The body is our first home, it’s a temple we adorn. It’s a difficult choice to decide what hairstyle to wear as a black person because I risk discrimination if I wear a style that expresses who I am. Styles such as braids, twists, locks, cornrows and afros are “so controversial” they need legal protection. The adornment of my hair transitions based on the environment and I re-create myself with each new style. I make a conscious decision regarding how I move whether it’s my hair or my body and lessons I learned about hair let me know when it’s safe to express my whole self.


I love that hip hop culture offers an opportunity to personalise whatever message you want to speak on, be it in dance, style or music. Temitayo’s article mentions that Krump offers dancers an opportunity for anonymity. Imagine being a whole controversy by being yourself so you wear face paint and wigs to feel free. She mentioned that dancers on the Krump scene are living in a “racist America.” The colourful afro wigs represent a bold thumb in the eye of anyone that wants to steal the style but not the struggle.


Appropriating black hairstyles is rampant. Non-black people see the power of thought and creativity represented in our hair. It’s what white people take freely for themselves without permission and without consequences. Straight hair textures are not ideal for dreadlocks, but white people force their hair into the style by ratting their hair into tangles just to achieve a similar look.


Gold plates once topped the pyramids of Giza. Robbers desecrated the legacy of ancient rulers when they took those precious adornments. History keeps repeating itself. Braids that that connect me to history and my community are worn by people who are not dealing with the same discrimination. The braids I wore in the 90’s meant I was called ‘ghetto and unprofessional’.


Credit is rarely given to the actual originators of urban style especially in terms of dollars. It is another way systemic racism suppresses black expressions while profiting from the culture. TikTok is a great offender of appropriation. Black content creators of dances, voice overs and hairstyles are frequently used by more popular white content creators. Some black creators of new dance trends are on strike waiting for the platform to figure out the logistics of giving them credit. The legal issues about copyrighting dances are a tangled mess.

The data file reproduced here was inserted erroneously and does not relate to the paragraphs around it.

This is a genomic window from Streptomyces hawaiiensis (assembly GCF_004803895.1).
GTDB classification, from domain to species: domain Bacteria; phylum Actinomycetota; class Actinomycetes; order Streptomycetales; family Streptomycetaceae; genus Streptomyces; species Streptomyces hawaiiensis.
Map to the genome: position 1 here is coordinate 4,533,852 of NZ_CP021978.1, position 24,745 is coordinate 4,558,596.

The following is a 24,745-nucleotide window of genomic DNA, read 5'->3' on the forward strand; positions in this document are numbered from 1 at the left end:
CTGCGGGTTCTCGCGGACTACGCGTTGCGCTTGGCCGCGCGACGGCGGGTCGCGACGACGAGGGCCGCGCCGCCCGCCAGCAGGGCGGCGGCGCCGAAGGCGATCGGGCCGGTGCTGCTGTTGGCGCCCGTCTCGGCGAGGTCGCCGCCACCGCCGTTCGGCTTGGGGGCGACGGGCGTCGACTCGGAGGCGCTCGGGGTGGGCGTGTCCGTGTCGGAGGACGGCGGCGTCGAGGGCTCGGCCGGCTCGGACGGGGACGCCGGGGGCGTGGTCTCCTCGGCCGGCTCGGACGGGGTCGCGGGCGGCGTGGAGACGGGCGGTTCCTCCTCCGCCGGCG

A culture of appropriation caused all this. There is a nonchalant attitude about taking advantage of black artists. It’s too easy to take without consequences. One click of using someone’s original dance seems innocent enough. Copying is seen as a compliment, even though the dollars for viral videos don’t get to the communities that started it and need it.

Sets of Silhouettes

Every dancer casts a silhouette when they move. A hairstyle provides an opportunity to non-verbally show something deeper and hair is included in the architecture of a dancer’s shapes as they move. There is an iconic video of Larry Bourgeois dancing at Piccadilly Circus to a song by Yebba. The entire performance is deeply moving and the tendrils at the edge of his afro shake when his body mimics crying. You might miss the slight shake of his shoulders depending on what angle you see the performance from, but you notice that his body is shaking by his hair.